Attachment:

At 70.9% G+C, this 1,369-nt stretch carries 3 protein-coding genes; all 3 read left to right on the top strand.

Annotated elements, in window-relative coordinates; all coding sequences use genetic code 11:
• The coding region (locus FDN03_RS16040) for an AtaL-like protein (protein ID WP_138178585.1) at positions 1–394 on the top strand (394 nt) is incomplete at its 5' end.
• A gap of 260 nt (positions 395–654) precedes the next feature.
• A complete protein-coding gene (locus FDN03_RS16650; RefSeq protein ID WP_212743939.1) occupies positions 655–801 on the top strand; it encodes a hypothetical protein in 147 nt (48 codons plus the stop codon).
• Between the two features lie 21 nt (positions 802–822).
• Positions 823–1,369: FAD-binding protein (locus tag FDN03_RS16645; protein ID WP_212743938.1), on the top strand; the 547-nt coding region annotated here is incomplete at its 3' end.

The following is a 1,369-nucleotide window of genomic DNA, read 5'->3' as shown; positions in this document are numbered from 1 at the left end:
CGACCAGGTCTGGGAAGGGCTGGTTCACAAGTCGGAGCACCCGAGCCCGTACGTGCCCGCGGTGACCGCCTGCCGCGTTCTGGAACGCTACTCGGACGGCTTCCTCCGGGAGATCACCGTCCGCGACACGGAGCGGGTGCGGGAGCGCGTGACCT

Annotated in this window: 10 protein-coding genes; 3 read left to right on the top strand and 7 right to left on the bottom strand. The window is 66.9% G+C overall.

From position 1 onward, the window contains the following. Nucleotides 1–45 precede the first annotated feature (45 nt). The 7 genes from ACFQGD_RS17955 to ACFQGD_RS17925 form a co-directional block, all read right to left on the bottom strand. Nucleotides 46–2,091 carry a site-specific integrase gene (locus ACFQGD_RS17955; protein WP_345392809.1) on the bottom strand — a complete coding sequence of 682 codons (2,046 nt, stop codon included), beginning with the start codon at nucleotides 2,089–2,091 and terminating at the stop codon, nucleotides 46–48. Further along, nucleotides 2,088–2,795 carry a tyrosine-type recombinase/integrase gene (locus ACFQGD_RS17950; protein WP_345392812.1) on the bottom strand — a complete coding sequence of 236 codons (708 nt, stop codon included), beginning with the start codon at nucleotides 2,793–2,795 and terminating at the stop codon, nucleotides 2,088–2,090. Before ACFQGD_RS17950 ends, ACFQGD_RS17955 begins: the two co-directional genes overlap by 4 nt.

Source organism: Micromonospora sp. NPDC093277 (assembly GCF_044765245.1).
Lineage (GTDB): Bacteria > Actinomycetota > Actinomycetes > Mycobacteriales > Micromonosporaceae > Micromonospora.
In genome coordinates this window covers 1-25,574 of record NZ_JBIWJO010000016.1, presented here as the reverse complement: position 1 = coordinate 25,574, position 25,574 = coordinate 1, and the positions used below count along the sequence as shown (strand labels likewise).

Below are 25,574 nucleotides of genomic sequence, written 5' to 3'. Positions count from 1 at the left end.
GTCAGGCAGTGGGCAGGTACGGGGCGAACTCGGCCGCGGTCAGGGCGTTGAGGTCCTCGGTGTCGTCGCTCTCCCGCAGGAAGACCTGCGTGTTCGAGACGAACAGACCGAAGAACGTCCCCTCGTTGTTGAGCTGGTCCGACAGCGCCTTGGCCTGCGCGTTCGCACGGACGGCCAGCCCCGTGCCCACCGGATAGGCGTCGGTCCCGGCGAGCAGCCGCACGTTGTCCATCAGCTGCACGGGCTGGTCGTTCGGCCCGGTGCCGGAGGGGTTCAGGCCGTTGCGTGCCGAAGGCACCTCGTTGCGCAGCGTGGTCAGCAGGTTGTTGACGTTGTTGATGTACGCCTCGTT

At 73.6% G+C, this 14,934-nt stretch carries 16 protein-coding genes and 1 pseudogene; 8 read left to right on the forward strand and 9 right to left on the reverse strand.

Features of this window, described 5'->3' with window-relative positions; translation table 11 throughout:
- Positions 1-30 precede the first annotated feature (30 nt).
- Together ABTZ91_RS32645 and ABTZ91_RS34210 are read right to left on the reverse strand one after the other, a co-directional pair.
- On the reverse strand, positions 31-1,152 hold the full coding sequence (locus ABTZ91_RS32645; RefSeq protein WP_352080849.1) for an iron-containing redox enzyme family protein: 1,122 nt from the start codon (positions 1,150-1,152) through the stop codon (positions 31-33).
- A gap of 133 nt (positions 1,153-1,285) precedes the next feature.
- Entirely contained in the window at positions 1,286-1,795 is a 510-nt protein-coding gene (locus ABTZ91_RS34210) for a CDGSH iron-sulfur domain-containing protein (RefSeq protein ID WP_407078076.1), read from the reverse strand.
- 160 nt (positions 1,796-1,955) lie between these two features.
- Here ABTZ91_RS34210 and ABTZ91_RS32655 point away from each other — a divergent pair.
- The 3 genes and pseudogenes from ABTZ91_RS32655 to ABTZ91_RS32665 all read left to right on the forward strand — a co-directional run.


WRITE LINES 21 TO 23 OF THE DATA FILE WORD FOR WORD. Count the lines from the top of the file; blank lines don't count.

- On the reverse strand, positions 31-1,152 hold the full coding sequence (locus ABTZ91_RS32645; RefSeq protein WP_352080849.1) for an iron-containing redox enzyme family protein: 1,122 nt from the start codon (positions 1,150-1,152) through the stop codon (positions 31-33).
- A gap of 133 nt (positions 1,153-1,285) precedes the next feature.
- Entirely contained in the window at positions 1,286-1,795 is a 510-nt protein-coding gene (locus ABTZ91_RS34210) for a CDGSH iron-sulfur domain-containing protein (RefSeq protein ID WP_407078076.1), read from the reverse strand.